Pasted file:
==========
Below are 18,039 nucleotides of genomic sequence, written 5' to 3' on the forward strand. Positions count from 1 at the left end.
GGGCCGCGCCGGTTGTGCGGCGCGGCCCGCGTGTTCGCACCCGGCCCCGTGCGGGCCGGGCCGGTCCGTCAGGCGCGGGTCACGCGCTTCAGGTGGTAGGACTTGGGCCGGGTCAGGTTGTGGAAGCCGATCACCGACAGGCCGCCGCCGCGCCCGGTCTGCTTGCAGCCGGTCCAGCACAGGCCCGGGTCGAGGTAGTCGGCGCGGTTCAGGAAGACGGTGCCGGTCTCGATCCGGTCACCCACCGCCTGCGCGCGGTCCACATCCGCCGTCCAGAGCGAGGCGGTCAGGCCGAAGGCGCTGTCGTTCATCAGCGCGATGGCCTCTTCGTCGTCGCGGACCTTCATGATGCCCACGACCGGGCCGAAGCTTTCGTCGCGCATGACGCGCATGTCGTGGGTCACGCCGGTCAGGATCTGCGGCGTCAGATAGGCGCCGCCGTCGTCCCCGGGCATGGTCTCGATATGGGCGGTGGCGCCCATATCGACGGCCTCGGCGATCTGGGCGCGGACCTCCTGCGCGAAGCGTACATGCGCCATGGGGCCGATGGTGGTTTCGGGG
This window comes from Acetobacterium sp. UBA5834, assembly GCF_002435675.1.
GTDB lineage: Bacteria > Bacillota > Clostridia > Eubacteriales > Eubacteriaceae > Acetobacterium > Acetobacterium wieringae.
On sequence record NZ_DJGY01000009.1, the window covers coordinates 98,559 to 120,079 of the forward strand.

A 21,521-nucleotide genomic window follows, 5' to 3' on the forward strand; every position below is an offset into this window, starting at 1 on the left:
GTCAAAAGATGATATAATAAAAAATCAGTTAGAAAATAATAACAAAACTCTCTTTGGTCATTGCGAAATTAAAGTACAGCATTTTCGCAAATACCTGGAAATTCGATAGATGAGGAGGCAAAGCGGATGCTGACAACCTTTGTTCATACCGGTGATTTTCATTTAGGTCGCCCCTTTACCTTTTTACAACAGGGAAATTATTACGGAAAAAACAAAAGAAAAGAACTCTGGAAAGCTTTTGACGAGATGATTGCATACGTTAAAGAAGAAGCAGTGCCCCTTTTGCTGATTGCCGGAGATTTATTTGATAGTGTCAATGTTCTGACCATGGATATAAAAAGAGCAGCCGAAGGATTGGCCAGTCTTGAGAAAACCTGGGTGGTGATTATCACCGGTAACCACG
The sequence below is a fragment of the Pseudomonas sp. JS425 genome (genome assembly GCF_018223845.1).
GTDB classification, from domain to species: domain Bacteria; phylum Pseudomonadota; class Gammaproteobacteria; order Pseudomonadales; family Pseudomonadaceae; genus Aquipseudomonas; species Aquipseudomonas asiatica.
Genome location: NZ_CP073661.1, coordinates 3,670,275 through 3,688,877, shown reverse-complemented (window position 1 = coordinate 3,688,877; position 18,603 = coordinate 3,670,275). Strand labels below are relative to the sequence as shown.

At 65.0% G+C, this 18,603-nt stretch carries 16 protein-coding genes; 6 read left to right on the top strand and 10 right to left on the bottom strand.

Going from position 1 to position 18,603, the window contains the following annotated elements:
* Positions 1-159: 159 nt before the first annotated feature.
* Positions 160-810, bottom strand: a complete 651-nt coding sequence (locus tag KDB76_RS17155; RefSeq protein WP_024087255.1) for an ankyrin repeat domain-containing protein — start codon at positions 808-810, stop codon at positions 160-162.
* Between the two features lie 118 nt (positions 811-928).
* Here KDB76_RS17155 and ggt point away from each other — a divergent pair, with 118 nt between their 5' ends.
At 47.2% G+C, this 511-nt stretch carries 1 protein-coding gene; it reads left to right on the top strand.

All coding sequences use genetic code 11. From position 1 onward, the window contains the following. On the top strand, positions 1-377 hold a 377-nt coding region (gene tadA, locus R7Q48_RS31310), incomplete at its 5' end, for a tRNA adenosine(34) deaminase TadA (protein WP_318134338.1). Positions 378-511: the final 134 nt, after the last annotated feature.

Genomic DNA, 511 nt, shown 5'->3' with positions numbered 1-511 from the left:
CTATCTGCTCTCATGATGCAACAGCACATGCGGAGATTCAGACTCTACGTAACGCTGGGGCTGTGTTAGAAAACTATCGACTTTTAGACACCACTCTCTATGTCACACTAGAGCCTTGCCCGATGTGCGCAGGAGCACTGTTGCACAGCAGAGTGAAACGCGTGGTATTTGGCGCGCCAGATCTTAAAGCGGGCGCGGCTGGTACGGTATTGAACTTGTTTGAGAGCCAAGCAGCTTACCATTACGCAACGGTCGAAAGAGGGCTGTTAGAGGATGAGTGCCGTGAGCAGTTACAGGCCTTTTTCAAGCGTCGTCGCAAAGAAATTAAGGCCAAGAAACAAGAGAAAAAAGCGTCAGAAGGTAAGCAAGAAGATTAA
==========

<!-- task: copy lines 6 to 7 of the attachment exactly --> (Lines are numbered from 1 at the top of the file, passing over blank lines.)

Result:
A 21,521-nucleotide genomic window follows, 5' to 3' on the forward strand; every position below is an offset into this window, starting at 1 on the left:
GTCAAAAGATGATATAATAAAAAATCAGTTAGAAAATAATAACAAAACTCTCTTTGGTCATTGCGAAATTAAAGTACAGCATTTTCGCAAATACCTGGAAATTCGATAGATGAGGAGGCAAAGCGGATGCTGACAACCTTTGTTCATACCGGTGATTTTCATTTAGGTCGCCCCTTTACCTTTTTACAACAGGGAAATTATTACGGAAAAAACAAAAGAAAAGAACTCTGGAAAGCTTTTGACGAGATGATTGCATACGTTAAAGAAGAAGCAGTGCCCCTTTTGCTGATTGCCGGAGATTTATTTGATAGTGTCAATGTTCTGACCATGGATATAAAAAGAGCAGCCGAAGGATTGGCCAGTCTTGAGAAAACCTGGGTGGTGATTATCACCGGTAACCACG